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19 December 2012
The Law Commission is recommending that the offence of scandalising the court should be abolished and not replaced.
Scandalising the court, also known as scandalising judges or scandalising the judiciary, is a form of contempt of court. The offence might be committed by publishing anything that ridicules the judiciary to such an extent that it is likely to bring the administration of justice into disrepute. This might include, for example, being extremely offensive towards a member of the judiciary or suggesting that they are corrupt.
Following a 10-week consultation, the Commission has concluded that the offence of scandalising the court is no longer necessary, is out of step with social attitudes and represents an infringement on the freedom of expression.
Scandalising the court has not been successfully prosecuted since 1931. The Commission concludes that it has no place in today's society. The offence belongs to an era when deferential respect to the judiciary was the norm. But social attitudes have changed. Enforcing the offence today would do little to reinforce respect for the judiciary and, if judges are thought to be using it to protect their own, could strengthen any existing distrust or disrespect.
Freedom of expression is a basic right under the European Convention of Human Rights. It ensures that opinion and information about those who govern us, and their errors or shortcomings, are available to citizens. However, the Commission considers that using the threat of proceedings for scandalising the court to suppress complaints about the judiciary, even those that are wholly unjustified or abusive, is likely to restrict freedom of expression and have a “chilling effect” that would deter people from making justified complaints.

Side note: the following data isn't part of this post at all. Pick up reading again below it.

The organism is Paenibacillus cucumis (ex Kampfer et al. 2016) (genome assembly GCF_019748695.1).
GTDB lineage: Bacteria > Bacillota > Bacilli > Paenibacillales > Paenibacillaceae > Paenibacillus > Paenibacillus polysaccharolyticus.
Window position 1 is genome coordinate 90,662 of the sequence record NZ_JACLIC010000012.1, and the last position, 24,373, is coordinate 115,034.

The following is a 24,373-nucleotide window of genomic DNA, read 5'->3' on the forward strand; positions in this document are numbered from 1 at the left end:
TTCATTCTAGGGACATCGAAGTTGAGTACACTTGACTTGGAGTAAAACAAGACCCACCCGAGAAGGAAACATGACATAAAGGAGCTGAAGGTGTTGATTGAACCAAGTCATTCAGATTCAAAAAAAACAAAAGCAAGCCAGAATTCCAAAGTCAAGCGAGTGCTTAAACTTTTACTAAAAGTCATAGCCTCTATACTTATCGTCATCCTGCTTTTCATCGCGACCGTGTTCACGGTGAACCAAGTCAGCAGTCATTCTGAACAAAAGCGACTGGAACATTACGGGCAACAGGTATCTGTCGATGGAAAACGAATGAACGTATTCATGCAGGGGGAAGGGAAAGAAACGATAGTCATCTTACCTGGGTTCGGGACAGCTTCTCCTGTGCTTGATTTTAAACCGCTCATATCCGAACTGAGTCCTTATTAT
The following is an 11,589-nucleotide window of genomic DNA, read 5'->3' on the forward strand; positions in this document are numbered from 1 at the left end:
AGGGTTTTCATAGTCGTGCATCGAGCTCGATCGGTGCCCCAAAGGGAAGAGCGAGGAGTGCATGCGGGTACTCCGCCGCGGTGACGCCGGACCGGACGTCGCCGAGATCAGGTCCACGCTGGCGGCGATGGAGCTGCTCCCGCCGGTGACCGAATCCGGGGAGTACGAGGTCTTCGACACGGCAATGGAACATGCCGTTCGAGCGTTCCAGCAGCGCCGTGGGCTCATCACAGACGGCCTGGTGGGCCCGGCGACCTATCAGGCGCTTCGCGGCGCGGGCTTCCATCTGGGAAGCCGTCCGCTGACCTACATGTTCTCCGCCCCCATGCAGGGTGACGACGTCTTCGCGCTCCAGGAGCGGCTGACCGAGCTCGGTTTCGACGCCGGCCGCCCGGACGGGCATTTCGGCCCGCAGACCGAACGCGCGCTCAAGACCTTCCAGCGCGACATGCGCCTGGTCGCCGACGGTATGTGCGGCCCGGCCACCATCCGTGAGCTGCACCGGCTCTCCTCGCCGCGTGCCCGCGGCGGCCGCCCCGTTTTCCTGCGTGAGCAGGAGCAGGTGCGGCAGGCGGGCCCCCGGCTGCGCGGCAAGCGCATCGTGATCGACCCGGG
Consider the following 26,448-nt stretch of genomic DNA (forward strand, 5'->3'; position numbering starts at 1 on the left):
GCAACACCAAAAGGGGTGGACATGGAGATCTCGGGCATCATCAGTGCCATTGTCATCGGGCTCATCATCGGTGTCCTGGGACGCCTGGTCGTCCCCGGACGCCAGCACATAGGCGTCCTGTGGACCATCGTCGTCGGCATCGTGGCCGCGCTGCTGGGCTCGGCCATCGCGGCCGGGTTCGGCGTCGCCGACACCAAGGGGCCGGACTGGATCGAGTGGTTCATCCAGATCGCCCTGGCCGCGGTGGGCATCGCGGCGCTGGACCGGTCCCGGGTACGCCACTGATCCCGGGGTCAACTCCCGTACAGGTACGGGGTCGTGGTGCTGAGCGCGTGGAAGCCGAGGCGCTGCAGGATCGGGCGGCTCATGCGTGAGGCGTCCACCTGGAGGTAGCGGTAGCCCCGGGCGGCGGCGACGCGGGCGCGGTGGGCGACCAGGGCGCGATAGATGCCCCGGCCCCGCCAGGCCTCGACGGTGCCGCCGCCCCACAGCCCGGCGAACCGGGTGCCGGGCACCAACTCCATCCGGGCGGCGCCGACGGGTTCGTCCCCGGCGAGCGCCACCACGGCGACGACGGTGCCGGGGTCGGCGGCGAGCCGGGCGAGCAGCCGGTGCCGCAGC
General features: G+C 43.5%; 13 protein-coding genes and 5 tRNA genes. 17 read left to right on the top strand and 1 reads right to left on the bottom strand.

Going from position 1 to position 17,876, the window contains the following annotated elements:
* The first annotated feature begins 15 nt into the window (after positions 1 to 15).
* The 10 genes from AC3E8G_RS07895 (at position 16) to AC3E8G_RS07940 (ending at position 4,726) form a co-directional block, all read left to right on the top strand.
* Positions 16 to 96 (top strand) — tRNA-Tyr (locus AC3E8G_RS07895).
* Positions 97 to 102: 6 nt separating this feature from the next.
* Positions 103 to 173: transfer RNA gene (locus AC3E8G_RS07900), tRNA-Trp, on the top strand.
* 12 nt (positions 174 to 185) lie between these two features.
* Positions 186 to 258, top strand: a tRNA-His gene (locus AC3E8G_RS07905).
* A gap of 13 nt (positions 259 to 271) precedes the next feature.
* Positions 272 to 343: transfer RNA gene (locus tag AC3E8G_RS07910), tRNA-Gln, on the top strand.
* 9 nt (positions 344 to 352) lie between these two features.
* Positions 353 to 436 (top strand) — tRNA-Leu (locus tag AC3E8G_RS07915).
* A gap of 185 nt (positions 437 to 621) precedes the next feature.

Professor David Ormerod, the Law Commissioner leading the project, says: “Abusive publications about judges and courts occur frequently but are never prosecuted as scandalising. The offence has fallen out of use. It no longer serves as a deterrent, and any symbolic power it once had to drive home the message that scandalising the court is unacceptable is much diminished. Scandalising also amounts to a restriction on freedom of expression, and it is not clear that the infringement is necessary. We have found, on the contrary, many strong reasons for removing this restriction.”
Supporting its conclusion that the offence is no longer required, the Commission explains that the more serious forms of scandalising behaviour are covered by several existing statutory offences and, in the event of false accusations of corruption or misconduct, judges would have recourse to defamation proceedings.
The report, Contempt of Court: Scandalising the Court, is available on the Commission's website.